Across many different industries personal protective equipment (PPE) is considered to be the last line of defence, and the difference between a near miss and serious, even fatal, injury. Depending on the situation, employers are required to provide their workers with a minimum level of PPE to ensure they remain safe at all times.
In order to make sure that the right type of PPE is issued to staff, it is important to understand the different Arc Flash PPE categories and the clothing requirements for each one of them.
How is Arc Flash Clothing calculated?
The categories start at HRC 0, which offers virtually no protection, up to CAT 4, which is the highest level of protection. The different categories are broken down based on the minimum arc rating of the PPE in calories per centimetre squared.
HRC 0 (0 cal/cm²) – this is basically any type of generic clothing/workwear, including items such as trousers, long sleeve shirts, safety glasses, hearing protection etc. Protection provided is from 0 cal/cm², so this type of clothing will not keep workers sufficiently safe from any type of arc flash event.
ARC CAT 1 (4 - 7cal/cm²) – this includes garments such as flame resistant trousers and shirts, or an arc rated fire resistant coverall. To protect the head, a face shield or Arc hood is required. Finally, for the hands, heavy-duty leather gloves need to be worn. It is made up of a single layer of true PPE and is rated to provide arc rating of 4 cal/cm².
ARC CAT 2 (8 - 24cal/cm²) – consisting of the same type of PPE as CAT 1, in this category, garments are better made for additional protection or an extra layer will be worn. This provides protection of 8 cal/cm². There may be additional items of PPE needed, including leather footwear, eye protection, and / or an arc rated jackets to be worn on top of arc rated shirts, arc long sleeve t-shirts or arc polo shirts.
ARC CAT 3 (25 - 39cal/cm²) – this category includes the same garments as CAT 2 but also with an arc flash suit that meets the minimum arc rating requirements. This will be made up of either two or three layers of protection. Additionally, rubber insulating gloves and leather protectors are required. There may also be a need for additional PPE, such as a hard hat, eye protection, hearing protection, and leather footwear. For this category, the minimum arc rating is 25 cal/cm² of protection.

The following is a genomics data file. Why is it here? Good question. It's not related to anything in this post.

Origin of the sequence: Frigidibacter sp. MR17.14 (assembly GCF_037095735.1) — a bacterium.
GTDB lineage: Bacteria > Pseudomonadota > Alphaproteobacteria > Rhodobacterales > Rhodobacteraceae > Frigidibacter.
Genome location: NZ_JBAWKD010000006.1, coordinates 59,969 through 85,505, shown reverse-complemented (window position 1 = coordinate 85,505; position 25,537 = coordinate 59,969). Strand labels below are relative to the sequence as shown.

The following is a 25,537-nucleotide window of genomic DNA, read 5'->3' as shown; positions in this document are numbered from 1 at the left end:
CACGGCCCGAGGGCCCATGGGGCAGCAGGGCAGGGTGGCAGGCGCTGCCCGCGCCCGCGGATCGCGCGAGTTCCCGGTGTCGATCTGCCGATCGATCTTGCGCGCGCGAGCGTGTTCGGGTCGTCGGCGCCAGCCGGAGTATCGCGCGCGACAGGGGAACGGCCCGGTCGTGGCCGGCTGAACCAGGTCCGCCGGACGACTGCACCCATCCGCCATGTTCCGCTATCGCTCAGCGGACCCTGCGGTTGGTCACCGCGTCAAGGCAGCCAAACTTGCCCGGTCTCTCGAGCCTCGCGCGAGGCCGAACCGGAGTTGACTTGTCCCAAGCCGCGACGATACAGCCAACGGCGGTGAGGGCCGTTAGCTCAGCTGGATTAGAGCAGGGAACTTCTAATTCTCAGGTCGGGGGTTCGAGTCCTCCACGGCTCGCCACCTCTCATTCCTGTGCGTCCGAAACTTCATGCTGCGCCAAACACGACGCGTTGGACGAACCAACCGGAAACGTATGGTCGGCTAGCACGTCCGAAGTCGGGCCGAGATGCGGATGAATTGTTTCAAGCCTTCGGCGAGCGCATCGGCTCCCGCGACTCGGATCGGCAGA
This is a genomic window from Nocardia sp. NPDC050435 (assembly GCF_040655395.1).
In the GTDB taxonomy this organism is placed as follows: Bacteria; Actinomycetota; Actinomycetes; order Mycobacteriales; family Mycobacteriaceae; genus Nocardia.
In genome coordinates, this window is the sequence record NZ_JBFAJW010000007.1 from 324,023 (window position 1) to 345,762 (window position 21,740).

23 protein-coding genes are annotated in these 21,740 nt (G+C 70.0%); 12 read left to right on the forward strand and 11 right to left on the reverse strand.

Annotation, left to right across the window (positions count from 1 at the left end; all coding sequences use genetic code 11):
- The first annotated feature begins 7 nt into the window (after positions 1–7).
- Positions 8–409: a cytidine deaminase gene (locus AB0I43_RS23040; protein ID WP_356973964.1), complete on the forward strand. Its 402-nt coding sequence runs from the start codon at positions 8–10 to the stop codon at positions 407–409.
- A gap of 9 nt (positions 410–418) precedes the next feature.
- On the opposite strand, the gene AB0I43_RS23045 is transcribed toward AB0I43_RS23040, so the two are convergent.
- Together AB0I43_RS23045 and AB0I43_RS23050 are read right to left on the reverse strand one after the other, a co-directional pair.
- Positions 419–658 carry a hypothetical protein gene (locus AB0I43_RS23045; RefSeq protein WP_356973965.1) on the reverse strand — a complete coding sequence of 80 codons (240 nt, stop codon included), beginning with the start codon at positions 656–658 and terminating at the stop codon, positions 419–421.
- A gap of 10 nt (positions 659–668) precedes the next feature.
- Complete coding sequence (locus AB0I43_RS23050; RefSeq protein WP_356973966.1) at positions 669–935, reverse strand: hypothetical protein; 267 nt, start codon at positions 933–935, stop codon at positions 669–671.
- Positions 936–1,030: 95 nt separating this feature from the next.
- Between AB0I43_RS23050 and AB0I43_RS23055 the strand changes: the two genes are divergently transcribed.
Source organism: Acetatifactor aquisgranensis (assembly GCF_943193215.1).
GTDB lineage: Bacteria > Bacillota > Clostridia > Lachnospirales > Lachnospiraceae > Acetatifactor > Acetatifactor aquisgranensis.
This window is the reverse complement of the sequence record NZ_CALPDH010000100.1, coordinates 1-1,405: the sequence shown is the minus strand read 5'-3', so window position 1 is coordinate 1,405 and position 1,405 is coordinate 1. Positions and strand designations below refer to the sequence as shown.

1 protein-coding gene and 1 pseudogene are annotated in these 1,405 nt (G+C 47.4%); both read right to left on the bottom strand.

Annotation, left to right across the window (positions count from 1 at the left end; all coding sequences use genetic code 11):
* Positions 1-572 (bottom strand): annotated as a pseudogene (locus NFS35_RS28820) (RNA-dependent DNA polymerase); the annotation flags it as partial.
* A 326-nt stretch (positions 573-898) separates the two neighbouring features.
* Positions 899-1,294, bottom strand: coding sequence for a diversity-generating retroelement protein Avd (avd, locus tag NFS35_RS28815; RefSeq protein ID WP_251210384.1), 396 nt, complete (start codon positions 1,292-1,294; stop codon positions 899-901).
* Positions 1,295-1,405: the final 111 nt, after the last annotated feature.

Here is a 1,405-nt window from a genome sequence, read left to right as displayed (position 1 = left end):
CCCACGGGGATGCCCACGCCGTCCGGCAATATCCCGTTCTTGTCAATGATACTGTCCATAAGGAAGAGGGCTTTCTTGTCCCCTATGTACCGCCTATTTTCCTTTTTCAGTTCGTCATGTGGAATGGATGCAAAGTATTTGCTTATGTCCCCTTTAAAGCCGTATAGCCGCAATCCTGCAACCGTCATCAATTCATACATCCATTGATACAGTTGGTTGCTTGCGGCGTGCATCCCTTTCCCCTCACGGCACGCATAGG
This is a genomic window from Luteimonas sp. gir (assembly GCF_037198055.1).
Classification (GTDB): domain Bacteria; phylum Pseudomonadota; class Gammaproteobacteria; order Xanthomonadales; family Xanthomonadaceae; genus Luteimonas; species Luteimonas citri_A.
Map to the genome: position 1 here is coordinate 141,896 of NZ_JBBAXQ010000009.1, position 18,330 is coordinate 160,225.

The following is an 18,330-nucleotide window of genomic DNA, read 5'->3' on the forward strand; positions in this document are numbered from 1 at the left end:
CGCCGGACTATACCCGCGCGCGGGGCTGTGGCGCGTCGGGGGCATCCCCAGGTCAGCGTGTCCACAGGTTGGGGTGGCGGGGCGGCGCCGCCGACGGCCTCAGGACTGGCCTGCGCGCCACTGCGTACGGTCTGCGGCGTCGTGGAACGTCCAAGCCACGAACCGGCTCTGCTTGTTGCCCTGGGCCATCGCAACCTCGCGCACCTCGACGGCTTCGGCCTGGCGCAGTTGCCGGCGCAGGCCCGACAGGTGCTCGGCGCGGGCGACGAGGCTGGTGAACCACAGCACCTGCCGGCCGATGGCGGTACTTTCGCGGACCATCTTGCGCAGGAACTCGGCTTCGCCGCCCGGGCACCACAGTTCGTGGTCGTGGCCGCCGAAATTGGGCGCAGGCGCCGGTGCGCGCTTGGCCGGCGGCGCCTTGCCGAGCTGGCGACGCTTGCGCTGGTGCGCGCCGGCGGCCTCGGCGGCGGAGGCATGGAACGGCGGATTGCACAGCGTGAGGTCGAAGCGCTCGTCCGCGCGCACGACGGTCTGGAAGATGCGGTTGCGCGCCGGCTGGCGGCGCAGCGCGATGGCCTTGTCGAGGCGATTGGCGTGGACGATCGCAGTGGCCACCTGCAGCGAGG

- ARC CAT 4 (40+ cal/cm²) – here it is the same items as CAT 3 but with greater quality and levels of protection. There should be either three or four separate layers being worn by a worker to provide them with at least 40 cal/cm² of protection. There may also be the need to wear Cotton under garments plus arc shirts and arc pants plus multilayer arc flash suit (3 or more layers).
How is Arc Flash clothing tested?
When looking at an arc rated item of clothing, the rating you should see included on a label is the arc thermal performance value (ATPV) of the fabric which is measured in cal/cm². The ATPV identifies the point at which 1.2 cal/cm² of incident energy is transferred through the fabric and is the point at which a second-degree burn can be expected.
The cal/cm² rating of a particular fabric is determined be using either the open arc testing method or the arc in a box testing method.
Open arc testing:
Open arc testing determines the arc rating of a material by exposing it to an open arc under controlled laboratory conditions. The results are evaluated against a second-degree burn curve to calculate the probability of burn injury at various incident energies. The arc rating of the material is determined as the incident energy measured in cal/cm2 that has a 50% probability of causing a second-degree burn through it.
Arc in a box testing:
Arc in a box testing is performed on both fabric and finished garments. It stimulates exposure to service or maintenance situations, applying to low voltage systems like distribution boxes, distributions boards, and switchboards